On April 8th, Bill Morneau, Canada’s Minister of Finance, introduced the Budget Implementation Act, 2019 (the “Budget Bill”). Included in the Budget Bill is an amendment to the Importation of Intoxicating Liquor Act (the “IILA”) that will remove all remaining federal barriers to interprovincial trade of alcohol and permit direct-to-consumer shipping of alcohol across provincial borders to the extent that the receiving province also permits such transactions.
Concretely, this means that the federal government will no longer restrict Canadian wineries, breweries, and distillers from shipping their products to consumers across Canada, allowing restaurants, hotels, and private consumers to access Canadian products not sold by their provincial local liquor authority. This is an exciting opportunity for the Canadian alcohol industry which employs nearly 20,0000 people and had sales exceeded $8 billion in 2018, including exports of almost $1 billion. 
Previously, section 3(1) of the IILA prohibited both the importation and inter-provincial transport of alcohol by anyone except the Crown and provincial liquor authorities. So, if the LCBO or the SAQ did not carry that exceptional Okanagan Pinot Noir, or the surprisingly good IPA from a small brewery in North Bay, you had to apply to the provincial liquor authority for a licence to purchase it. Now, only importation without a licence will be prohibited, allowing for “direct-to-consumer” sales across provincial borders.
Here is the text of the proposed changes to subsection 3(1):
Proposed amendment to 3(1) IILA
Current text of 3(1) IILA
3 (1) Despite any other Act or law, other than the Foreign Missions and International Organizations Act, a person is not permitted to import, or cause to be imported, into a province from a place outside Canada any intoxicating liquor unless the intoxicating liquor has been purchased by or on behalf of, and is consigned to, Her Majesty or the executive government of a province, or any board, commission, officer or other governmental agency of the province that, by the law of that province, is authorized to sell intoxicating liquor. (Emphasis added)
3 (1) Notwithstanding any other Act or law, no person shall import, send, take or transport, or cause to be imported, sent, taken or transported, into any province from or out of any place within or outside Canada any intoxicating liquor, except such as has been purchased by or on behalf of, and that is consigned to Her Majesty or the executive government of, the province into which it is being imported, sent, taken or transported, or any board, commission, officer or other governmental agency that, by the law of the province, is vested with the right of selling intoxicating liquor. (Emphasis added)
With this amendment, the Federal government is abandoning the field of interprovincial trade in alcohol to the provinces, who will continue to enact whatever rules they believe are appropriate.
A catalyst for this revised thinking on the interprovincial trade in alcohol was the case of Gerard Comeau, 64, a resident of New Brunswick. Gerard was arrested in 2012 after buying beer in Pointe-à-la-Croix, Quebec, and trying to bring it home to Tracadie, New Brunswick. He was fined $292.50 for violating New Brunswick’s limits on the possession of alcohol that had not been purchased from the New Brunswick Liquor Corporation. Mr. Comeau challenged the fine and the case went all the way to the Supreme Court. The Court held that provincial restrictions on the trade in alcohol could be constitutional if those restrictions were incidental to another valid legislative purpose. The Court upheld New Brunswick’s restriction on out-of-province alcohol because the objective of the law was “not to restrict trade across a provincial boundary, but to enable public supervision of the production, movement, sale, and use of alcohol within New Brunswick.”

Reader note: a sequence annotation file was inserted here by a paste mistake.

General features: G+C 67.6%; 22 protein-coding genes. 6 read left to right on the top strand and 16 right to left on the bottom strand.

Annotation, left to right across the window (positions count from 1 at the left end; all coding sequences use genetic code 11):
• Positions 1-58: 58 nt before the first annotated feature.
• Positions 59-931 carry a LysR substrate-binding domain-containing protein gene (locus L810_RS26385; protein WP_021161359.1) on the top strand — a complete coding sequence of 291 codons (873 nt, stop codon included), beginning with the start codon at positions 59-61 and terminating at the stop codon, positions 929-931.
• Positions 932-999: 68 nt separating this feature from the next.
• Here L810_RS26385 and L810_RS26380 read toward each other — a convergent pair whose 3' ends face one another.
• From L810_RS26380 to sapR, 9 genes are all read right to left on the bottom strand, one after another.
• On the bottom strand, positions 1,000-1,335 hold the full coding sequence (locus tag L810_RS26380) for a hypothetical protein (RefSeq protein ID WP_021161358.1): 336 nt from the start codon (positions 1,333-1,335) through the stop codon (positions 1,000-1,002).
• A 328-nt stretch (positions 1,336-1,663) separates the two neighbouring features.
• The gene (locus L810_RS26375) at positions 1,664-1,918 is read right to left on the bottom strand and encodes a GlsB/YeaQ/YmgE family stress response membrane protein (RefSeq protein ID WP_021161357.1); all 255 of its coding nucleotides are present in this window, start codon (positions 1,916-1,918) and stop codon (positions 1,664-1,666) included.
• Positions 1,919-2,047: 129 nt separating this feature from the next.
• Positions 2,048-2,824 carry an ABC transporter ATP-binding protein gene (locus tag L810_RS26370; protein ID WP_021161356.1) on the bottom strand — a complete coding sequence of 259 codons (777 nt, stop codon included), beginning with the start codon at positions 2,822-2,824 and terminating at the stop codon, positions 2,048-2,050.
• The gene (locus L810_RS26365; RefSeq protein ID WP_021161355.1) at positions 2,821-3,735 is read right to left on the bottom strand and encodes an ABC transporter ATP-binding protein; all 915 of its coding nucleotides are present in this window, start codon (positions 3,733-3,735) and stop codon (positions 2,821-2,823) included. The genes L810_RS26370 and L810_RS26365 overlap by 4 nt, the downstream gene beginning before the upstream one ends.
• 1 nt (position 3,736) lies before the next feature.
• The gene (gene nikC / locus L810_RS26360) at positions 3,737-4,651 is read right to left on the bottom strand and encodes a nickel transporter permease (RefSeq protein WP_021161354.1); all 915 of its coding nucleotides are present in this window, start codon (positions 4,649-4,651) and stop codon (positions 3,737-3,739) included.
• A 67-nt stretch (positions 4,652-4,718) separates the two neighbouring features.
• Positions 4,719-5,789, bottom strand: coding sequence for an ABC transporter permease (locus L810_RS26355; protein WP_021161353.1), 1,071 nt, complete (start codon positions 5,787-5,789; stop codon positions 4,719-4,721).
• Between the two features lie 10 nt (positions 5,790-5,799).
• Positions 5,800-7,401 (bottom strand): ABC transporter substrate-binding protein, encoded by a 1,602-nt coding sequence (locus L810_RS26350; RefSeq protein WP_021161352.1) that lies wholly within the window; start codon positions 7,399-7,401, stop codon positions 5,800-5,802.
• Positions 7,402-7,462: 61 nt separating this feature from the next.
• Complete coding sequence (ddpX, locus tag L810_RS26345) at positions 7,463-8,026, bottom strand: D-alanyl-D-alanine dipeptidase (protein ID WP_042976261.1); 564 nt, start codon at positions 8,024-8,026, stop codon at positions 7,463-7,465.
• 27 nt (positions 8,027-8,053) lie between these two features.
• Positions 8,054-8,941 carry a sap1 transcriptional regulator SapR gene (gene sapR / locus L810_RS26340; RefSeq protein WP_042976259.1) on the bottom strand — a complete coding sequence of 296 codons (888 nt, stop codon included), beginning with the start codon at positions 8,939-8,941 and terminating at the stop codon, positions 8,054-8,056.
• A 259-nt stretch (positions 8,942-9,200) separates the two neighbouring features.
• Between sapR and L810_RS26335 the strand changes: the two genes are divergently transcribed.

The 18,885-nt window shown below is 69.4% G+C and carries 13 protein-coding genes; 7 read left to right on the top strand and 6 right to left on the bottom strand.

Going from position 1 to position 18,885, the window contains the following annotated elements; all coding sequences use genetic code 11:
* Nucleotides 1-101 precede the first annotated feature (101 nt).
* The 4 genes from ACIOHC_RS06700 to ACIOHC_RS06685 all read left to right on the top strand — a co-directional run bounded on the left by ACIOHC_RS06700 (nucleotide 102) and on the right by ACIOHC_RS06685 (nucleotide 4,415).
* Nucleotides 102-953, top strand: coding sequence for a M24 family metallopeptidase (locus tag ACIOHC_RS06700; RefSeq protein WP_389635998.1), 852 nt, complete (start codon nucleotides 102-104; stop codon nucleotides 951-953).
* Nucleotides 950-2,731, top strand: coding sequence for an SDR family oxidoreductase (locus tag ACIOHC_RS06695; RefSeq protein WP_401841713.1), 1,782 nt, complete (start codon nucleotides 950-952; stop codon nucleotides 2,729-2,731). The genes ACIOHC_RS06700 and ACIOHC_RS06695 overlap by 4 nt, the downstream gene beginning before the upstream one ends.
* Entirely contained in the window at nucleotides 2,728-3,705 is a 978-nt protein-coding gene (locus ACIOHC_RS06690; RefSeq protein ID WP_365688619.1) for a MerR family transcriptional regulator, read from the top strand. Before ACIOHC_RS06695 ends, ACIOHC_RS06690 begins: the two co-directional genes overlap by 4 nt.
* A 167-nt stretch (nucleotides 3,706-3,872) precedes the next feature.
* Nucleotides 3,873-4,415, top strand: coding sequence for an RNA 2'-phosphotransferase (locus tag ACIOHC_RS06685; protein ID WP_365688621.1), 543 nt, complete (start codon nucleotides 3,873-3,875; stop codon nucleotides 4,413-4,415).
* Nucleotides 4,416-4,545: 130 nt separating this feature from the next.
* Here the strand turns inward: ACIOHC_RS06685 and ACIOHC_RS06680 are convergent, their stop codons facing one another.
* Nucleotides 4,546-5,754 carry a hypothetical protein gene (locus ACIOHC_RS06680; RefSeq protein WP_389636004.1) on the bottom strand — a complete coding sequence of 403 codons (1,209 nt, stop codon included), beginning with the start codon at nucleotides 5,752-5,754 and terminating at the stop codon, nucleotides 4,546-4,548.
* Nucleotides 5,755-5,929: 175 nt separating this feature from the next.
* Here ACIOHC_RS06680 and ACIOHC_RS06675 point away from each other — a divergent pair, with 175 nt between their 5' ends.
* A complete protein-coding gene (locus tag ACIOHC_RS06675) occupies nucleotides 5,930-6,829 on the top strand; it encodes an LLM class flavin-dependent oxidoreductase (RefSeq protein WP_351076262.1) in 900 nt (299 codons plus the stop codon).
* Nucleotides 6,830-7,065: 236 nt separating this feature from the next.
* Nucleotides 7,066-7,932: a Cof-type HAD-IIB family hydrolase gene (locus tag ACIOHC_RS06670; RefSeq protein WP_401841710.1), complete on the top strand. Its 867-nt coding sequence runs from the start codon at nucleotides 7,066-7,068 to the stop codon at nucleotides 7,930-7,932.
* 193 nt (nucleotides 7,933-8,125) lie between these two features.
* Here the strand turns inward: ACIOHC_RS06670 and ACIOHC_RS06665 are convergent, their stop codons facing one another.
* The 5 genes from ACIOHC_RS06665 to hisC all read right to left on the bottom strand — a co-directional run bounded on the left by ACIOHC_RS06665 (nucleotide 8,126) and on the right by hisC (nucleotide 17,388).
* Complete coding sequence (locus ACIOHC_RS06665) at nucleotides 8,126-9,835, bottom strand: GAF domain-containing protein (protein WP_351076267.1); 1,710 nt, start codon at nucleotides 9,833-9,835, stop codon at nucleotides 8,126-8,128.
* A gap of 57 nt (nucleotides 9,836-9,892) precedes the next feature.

As a result of the Comeau decision, direct-to-consumer sales of alcohol within Canada are still subject to applicable provincial laws that can validly restrict interprovincial sales of alcohol providing those restrictions are incidental to another valid legislative purpose. These provincial legislations on direct-to-consumer shipping of alcohol vary greatly in form and content. For instance, from West to East:
- British Columbia: Only 100% Canadian wine can be directly shipped to consumers from a licensed winery, as provided by the Liquor Possession Regulation
- Alberta: Liquor for personal use or consumption can be imported from another province if it is in the direct possession of the individual or as part of the individual’s baggage
- Manitoba: Any Canadian wine for personal consumption can be directly shipped to the consumer into the province;
- Ontario: LCBO prohibits private individuals to import wine from another province except if personally carried and for personal consumption;
- Quebec: Direct-to-consumer shipping of alcohol is prohibited, unless the alcoholic beverages are in the direct possession of the individual or as part of the individual’s baggage when brought into Quebec and intended for personal consumption;
Nova Scotia: permits direct-to-consumer shipping of Canadian wine for personal consumption if the winery is duly licensed under the laws of the province, if 85% of the agricultural products used to make the wine are from the province in which the winery produced the wine, and if the individual buys the wine directly from the winery that produced it.
 R v Comeau, 2018 SCC 15,  SCJ No 15. This decision was commented at length in N. Charest, “R v Comeau : Rise, Fall, and Rise Again of Interprovincial Free Trade (of Alcoholic Beverages) in Canada” (2018) 1:2 Jus Vini 191.
 R v Comeau, 2018 SCC 15 at para 124,  SCJ No 15.
 Liquor Control Board of Ontario, Transporting Beverage Alcohol Across Provincial Borders.